Most of the time you simply have to check your device for open networks in the area when you are in a cafe, shopping centre, restaurant, or shop, and the name of the business (often followed by “free wifi” or something to that extent) and log on – often in cafes there will be a password required which you can request from a staff member.
You would be forgiven for thinking that home broadband was always the best option for home and mobile broadband was the best for your phone. But in fact, mobile broadband can be a legitimate alternative to home broadband. That being said, there are many pros and cons of both, so here we will discuss the relative merits of each.
Home broadband speeds are on the whole much faster than the mobile equivalent. While 4G networks have drastically improved the speed of mobile connections, the slowest home broadband speeds would still compete with this. 4G speeds are generally around 21Mbps, while the fastest home broadband is over 10 times that speed.
Home broadband is also generally much more reliable in that mobile broadband depends heavily on the area, but one advantage mobile has over home is that if you are in an area that generally receives good reception, the chances of it dropping for an extended period are very low, whereas with home broadband if there is a fault in your connection you may have to wait for a repair.
For many users, one of the better aspect of mobile broadband is that the startup costs are basically zero in most cases, and it is easy to switch provider or even have more than one. This is especially the case for prepaid mobile broadband. There is also much lower effort needed to have it installed, and a phone line is of course not needed. The convenience of being able to use it on the move is also a big advantage, especially for those who live in student accommodation.
Mobile broadband is nearly always subject to much lower data caps or allowances – and there are sometimes costly surcharges for exceeding your limit. Home broadband is for most customers unlimited now, subject to fair usage policies.
MB for MB, home broadband is much cheaper, and also has less surcharges. For overall setup costs and for those who use very low amounts per month, mobile can work out better as an ultra low-cost option. Another cost advantage of home broadband is that it can be bundled with other products for greater price savings – while mobile broadband can be bundled also, providers offer less savings with this (TV and a mobile internet bundle would be rare, for example).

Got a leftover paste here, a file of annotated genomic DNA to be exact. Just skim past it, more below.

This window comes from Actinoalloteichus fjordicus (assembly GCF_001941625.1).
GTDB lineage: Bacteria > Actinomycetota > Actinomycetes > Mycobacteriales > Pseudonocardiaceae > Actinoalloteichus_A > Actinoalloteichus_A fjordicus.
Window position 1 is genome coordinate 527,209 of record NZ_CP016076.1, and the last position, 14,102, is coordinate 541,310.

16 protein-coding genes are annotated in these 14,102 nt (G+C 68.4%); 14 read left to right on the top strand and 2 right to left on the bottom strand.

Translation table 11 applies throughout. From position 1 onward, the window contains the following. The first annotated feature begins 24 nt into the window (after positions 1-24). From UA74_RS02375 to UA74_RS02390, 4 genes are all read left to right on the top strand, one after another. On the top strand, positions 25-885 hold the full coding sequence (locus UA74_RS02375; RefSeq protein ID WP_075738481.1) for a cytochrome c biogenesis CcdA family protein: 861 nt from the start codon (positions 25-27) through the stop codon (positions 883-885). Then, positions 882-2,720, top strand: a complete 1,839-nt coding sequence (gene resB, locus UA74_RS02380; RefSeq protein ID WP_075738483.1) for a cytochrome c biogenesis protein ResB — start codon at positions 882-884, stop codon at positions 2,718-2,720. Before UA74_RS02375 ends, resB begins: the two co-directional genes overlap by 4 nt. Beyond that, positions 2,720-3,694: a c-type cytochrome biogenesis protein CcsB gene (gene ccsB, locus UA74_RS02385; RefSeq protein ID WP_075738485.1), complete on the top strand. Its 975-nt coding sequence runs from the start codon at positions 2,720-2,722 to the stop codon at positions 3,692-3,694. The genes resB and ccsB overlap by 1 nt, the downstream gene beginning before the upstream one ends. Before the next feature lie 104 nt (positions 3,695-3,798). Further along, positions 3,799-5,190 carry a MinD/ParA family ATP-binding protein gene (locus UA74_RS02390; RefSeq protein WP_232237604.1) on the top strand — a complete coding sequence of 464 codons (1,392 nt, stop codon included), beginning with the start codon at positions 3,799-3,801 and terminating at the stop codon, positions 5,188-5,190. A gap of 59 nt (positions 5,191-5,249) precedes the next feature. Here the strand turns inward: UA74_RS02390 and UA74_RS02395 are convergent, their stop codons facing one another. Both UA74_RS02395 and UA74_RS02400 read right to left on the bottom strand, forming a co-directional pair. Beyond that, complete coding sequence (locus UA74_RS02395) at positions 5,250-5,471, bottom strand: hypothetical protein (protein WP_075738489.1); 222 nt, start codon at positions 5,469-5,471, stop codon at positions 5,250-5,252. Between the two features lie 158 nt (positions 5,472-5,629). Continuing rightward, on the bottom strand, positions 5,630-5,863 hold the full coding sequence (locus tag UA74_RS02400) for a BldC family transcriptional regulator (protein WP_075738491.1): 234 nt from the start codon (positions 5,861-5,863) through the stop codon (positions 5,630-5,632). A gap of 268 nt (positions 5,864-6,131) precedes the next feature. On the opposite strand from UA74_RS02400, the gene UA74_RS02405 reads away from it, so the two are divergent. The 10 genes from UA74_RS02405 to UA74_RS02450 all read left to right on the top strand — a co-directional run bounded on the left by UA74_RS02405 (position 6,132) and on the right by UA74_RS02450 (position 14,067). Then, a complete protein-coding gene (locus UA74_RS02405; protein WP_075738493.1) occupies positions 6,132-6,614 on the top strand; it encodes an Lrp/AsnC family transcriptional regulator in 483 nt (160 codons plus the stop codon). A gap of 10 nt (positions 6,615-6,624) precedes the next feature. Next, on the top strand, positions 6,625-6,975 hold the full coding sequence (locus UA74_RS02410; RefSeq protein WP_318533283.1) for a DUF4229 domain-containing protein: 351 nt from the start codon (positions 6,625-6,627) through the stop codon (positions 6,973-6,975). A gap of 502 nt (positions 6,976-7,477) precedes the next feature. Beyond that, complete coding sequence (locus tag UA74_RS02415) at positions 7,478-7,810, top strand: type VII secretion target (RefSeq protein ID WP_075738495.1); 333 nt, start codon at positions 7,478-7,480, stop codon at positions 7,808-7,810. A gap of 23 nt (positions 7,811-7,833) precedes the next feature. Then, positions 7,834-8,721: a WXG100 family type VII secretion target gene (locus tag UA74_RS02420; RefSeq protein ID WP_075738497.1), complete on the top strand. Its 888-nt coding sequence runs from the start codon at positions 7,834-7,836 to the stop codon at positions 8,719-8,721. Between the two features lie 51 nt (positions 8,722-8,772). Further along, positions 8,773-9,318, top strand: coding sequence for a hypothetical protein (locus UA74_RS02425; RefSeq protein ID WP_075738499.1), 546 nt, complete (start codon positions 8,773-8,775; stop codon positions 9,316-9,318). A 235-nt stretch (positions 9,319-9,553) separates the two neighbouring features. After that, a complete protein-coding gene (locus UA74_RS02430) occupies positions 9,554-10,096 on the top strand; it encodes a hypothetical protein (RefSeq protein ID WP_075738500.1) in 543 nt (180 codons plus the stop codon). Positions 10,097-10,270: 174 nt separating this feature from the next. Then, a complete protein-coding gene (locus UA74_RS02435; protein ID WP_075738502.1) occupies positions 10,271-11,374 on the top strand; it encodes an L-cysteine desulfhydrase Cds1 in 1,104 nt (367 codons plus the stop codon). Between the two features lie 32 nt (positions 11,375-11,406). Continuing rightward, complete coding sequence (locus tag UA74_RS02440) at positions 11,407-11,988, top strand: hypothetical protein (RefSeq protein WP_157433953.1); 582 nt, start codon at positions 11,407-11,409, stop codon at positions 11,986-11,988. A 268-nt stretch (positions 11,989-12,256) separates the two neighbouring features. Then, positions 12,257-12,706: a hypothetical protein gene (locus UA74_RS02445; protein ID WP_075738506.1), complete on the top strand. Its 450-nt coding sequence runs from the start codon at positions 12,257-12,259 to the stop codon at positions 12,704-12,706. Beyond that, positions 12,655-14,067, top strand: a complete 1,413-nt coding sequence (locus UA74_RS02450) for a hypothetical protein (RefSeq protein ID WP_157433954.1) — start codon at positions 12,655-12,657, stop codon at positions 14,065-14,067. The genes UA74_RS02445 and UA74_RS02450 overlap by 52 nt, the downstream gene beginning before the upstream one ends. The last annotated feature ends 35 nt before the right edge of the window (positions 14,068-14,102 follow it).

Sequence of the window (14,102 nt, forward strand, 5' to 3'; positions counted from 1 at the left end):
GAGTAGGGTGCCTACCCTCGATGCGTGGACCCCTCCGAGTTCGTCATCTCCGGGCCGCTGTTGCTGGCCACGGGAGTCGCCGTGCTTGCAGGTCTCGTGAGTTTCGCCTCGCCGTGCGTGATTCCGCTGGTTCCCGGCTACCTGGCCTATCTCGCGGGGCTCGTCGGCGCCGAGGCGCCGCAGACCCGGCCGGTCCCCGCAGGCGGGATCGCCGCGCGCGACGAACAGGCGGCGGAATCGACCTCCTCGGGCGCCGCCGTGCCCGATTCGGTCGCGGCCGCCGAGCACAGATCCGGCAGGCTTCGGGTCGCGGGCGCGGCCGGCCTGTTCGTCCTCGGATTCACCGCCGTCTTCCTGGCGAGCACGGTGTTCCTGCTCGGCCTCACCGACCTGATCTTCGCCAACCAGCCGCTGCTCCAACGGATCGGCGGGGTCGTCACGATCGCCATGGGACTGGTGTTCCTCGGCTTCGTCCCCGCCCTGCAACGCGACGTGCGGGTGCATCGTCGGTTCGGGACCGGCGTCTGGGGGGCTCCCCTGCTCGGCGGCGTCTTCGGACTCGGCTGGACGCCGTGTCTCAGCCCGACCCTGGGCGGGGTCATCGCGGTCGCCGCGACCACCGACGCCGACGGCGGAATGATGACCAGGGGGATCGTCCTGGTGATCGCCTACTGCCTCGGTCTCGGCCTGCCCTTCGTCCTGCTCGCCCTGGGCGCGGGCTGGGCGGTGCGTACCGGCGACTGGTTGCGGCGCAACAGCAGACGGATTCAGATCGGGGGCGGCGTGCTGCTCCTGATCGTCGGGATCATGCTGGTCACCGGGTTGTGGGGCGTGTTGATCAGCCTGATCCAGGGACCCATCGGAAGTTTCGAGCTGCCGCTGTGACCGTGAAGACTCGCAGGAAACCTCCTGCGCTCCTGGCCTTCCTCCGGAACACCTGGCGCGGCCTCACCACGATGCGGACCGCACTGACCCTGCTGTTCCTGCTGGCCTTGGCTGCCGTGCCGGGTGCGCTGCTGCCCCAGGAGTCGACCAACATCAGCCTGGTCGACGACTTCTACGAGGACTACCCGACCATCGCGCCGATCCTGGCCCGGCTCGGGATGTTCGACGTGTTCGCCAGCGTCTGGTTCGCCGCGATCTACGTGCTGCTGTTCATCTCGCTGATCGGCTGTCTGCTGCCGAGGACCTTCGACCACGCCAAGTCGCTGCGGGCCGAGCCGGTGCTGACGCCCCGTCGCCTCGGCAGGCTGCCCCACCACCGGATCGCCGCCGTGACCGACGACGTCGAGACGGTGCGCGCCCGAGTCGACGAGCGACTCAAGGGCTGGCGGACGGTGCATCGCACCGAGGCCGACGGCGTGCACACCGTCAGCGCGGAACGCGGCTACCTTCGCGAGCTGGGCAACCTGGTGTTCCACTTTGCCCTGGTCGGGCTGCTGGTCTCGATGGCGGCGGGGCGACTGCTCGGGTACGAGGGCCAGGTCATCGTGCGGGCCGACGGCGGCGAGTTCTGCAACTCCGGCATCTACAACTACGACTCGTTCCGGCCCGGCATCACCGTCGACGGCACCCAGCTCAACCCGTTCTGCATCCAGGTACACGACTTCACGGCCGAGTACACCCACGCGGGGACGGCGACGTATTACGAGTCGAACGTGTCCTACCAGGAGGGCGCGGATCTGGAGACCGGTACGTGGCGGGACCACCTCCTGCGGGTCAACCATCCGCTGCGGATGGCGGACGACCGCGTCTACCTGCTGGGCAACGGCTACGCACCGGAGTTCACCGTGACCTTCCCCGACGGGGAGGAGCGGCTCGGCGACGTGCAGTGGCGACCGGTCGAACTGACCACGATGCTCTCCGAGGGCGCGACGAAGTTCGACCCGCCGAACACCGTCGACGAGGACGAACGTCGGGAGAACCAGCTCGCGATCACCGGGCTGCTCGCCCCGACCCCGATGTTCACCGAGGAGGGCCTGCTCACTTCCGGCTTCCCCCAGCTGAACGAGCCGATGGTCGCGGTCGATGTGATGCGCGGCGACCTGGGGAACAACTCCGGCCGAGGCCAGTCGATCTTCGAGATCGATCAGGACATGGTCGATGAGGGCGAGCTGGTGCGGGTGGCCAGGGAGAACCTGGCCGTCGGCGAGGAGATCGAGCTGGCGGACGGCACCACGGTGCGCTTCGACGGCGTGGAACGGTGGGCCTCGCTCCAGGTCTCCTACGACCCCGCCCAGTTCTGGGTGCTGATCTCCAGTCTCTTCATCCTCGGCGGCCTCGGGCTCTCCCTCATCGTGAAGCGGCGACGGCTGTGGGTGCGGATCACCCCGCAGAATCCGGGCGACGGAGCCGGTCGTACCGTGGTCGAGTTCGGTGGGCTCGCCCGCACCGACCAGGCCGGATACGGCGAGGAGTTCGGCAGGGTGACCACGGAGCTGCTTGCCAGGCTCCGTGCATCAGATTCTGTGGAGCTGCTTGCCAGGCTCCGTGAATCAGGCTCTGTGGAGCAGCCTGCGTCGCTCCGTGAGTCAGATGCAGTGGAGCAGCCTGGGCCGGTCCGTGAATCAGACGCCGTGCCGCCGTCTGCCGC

Most heavy internet users will have heard of VoIP, it is the technology that allows you to make calls over an internet connection, and notable companies offering this service are Skype, Facebook (with their Messenger service), and the chat function of Google Hangouts.
VoIP sends compressed voice files through the internet connection in high speed, basically providing a live voice connection through the internet. Since data transfer via broadband internet is substantially faster than conventional phone connections, the service can be provided for a much lower cost than a phone connection. Calls with VoIP apps like Skype are free to other users, and because of the capabilities of broadband, more than one call can take place at a time.
You can pay to call landlines and mobiles from your VoIP service, and generally the price will be much lower than with conventional phone connections (especially if you are calling long-distance where the savings are even greater).
Another benefit of VoIP is that the service is not tied to a specific address in the case of most services like Skype. You can use it from any computer that has the provider’s app installed, or smartphones as well.
It is worth mentioning here the difference between VoIP services and VoIP apps: the former is the actual service provided of the transmission of the call, the latter is the actual software on your device that allows you to access the service. In most cases, they are provided as the same offering from the same company, but many offerings include just one or the other, so you can choose a different VoIP app with a VoIP service provider and vice versa. In fact, some VoIP services are offered for conventional phones (especially for business customers), so you wouldn’t really notice that you are not using a standard phone line.
And an obvious advantage of VoIP is that it allows video calls which is unusual for conventional phone lines. It is also beneficial for businesses that require a lot of phone capacity since the setup times and costs are lower than with conventional phone lines.
Downloading movies or TV programs in high-definition (HD) can be very taxing on broadband speeds and limits. While a standard definition (SD) movie can be downloaded in a file size as small as 800MB, HD movies can be over 5GB in size. This makes downloading them over standard broadband connections quite slow at times. HD broadband allows much faster download time. This allows you to get very high-quality video and audio (almost as good as HDTV) to your laptop, computer or mobile device.
HD broadband isn’t really a separate concept to high speed broadband, but it is a useful term with regards to the offerings of many providers, since it implies high-speed broadband bundled in many cases with TV on demand (and in some cases IPTV).